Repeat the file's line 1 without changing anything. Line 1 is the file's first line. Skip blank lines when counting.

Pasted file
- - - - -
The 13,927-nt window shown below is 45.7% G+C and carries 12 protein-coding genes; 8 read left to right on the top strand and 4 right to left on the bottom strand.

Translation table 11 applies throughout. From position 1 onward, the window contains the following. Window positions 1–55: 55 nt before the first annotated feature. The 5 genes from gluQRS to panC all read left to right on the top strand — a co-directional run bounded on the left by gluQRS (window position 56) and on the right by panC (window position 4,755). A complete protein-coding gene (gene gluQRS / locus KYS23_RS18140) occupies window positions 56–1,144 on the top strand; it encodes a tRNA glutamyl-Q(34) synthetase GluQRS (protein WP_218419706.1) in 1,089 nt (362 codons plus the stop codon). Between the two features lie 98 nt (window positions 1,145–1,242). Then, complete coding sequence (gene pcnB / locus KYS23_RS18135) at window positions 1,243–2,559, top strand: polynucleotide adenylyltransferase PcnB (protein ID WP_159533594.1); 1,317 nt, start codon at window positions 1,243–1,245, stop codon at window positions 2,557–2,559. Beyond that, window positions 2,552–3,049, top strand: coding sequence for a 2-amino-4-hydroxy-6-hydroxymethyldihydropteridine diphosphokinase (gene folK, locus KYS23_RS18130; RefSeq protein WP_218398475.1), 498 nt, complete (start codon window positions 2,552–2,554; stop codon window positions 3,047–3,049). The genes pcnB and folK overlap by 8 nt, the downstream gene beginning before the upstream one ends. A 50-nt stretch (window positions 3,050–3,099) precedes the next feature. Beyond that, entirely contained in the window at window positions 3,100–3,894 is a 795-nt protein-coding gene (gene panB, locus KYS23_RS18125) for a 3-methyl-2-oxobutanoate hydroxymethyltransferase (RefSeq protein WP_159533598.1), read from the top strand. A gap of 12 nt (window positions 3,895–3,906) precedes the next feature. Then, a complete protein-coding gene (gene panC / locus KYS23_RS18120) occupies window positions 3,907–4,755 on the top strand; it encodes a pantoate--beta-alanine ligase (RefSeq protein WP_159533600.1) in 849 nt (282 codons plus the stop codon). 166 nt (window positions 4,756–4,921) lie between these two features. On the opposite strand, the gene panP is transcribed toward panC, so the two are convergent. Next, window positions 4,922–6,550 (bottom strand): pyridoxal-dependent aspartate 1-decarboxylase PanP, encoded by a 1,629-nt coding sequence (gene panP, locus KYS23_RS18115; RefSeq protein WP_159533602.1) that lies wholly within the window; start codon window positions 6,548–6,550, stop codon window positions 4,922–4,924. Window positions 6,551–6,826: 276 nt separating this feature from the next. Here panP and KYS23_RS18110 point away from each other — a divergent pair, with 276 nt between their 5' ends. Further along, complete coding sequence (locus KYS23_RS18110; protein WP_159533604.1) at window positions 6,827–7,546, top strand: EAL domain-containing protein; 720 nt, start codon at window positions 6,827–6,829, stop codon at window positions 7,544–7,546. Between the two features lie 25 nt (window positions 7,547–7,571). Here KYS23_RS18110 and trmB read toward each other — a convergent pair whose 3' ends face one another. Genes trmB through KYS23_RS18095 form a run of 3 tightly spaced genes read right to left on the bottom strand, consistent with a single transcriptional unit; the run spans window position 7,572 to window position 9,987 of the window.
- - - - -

The 13,927-nt window shown below is 45.7% G+C and carries 12 protein-coding genes; 8 read left to right on the top strand and 4 right to left on the bottom strand.